49ers vs. Vikings: Thumbs up and thumbs down

Which way does the thumb turn for the 49ers after their 24-13 loss at Minnesota, including an inauspicious return for Randy Moss, a fourth quarter to forget, NaVorro Bowman's career high, turnover-free streaks ending, diminishing a dominant start, Vernon Davis in the red zone, disappearing explosiveness, Kyle Williams' long returns, starting defenders limping off and much more? Check inside.

Thumbs down: Wow. Talk about letdowns or come downs – take your pick which this one was, if in fact it wasn't both. The Niners begin the season with huge beatdowns against top NFC contenders Green Bay and Detroit, then lay an egg the next week against the Minnesota Vikings, who went 3-13 last season? This doesn't negate San Francisco's dominant start to the season, but it sure does a lot to diminish it.

Thumbs down: Alex Smith hadn't committed a turnover since last Thanksgiving, but he sure picked a bad time to cough up the ball Sunday, throwing a killer interception and then losing a fumble in a span of three San Francisco offensive plays in the final 2:30 with the Niners still clinging to faint comeback hopes. Smith missed a wide-open Michael Crabtree with a badly overthrown pass that was picked, perhaps his worst pass of the season, ending Smith's franchise-record string of passes without an interception at 249. He then fumbled 37 seconds later at the Minnesota 35-yard line to end all hope.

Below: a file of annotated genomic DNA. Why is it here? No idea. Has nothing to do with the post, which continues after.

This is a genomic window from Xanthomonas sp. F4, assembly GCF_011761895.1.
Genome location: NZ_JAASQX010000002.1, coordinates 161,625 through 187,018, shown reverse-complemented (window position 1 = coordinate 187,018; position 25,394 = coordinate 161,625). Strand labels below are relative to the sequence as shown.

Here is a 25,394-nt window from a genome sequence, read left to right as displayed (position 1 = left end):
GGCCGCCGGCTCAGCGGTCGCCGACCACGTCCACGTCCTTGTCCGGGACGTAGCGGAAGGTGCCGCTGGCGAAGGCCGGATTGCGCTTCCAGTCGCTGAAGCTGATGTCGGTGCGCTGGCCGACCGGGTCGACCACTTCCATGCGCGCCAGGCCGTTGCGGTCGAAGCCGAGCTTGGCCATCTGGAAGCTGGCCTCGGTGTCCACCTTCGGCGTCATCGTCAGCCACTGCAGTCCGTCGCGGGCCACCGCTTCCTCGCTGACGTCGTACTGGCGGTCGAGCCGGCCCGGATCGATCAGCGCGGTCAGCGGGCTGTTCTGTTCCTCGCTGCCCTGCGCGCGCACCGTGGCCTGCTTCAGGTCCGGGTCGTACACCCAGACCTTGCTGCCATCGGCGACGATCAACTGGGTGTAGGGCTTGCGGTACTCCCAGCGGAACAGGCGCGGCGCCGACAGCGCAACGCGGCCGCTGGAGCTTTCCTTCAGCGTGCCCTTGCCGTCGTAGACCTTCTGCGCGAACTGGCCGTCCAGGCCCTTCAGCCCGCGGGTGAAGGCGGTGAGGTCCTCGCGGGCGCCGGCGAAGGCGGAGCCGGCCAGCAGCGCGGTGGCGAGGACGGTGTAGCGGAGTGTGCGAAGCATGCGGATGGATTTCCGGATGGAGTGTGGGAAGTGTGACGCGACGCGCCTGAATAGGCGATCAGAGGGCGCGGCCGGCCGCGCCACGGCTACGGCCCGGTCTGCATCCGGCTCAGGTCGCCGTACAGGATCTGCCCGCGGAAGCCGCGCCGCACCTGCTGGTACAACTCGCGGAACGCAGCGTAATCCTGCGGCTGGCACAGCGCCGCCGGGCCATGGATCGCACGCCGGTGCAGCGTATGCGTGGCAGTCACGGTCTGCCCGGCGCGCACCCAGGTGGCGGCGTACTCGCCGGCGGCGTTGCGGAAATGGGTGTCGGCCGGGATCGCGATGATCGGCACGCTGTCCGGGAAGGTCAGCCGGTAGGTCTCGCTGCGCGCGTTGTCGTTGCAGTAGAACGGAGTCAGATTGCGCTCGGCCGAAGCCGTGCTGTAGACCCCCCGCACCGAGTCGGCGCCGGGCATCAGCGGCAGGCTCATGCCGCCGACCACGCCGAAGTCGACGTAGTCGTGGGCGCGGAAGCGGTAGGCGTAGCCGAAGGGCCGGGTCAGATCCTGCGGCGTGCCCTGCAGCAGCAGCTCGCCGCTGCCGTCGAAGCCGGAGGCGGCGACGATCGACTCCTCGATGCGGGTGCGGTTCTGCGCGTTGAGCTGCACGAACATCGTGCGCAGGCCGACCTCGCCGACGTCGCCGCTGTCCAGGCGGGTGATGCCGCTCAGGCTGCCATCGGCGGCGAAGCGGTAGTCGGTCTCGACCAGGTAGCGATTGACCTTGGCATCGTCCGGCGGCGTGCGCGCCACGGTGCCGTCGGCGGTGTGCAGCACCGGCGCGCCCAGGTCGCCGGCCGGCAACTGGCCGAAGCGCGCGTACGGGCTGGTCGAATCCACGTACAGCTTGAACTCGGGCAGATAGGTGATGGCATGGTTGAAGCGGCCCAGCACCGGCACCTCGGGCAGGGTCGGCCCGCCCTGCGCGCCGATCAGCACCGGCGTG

Thumbs down: After grabbing hold of the momentum and getting right back in the game with 10 points in the first nine minutes of the second half, the Niners allowed the Vikings to march 86 yards in 12 plays to a touchdown that gave control of the game back to Minnesota entering the fourth quarter. The 49ers aided the Vikings in their stroll down the field with three penalties, including two for unnecessary roughness and another for a defensive holding that gave Minnesota a first-and-goal at the 3-yard line.

Thumbs down: And needing to answer right back after that touchdown, the Niners get a 50-yard kickoff return from Kyle Williams only to see Frank Gore fumble at midfield with the Vikings recovering on the next play. It was Gore's first lost fumble in 244 touches – the longest streak of his career without a turnover – but what a bad time for it to come. It also ended a string of 43 consecutive regular-season quarters without losing a fumble for the 49ers.

Thumbs up: So on the bright side… How about those kickoff returns by Williams? He burst through the heart of Minnesota's coverage unit for a 94-yard return of the second-half kickoff to give the Niners a spark, then darted 50 yards on his next return. That's a 72.0-yard average for Williams on kickoff returns, and he also had a nice 16-yard punt return.

Thumbs down: But after Williams' longest return set up the 49ers with a first down at the Minnesota 14, the Niners bogged down in the red zone and had to settle for a 29-yard field goal by David Akers – just as they did after reaching the Minnesota 11 early in the second quarter.

Thumbs down: The Niners also came away with nothing to show for a 12-play, 51-yard drive in the second quarter when Akers' 43-yard attempt – usually a gimme field goal for him – was blocked in the middle of the line.

Thumbs up: On the one time San Francisco did succeed with a touchdown in the red zone, Vernon Davis was the guy celebrating in the end zone, reeling in his fourth scoring pass in three games. Davis is a tremendous red zone target, and he also beat tight coverage and made a nice over-the-shoulder catch for a 20-yard gain on the play before his 1-yard TD catch.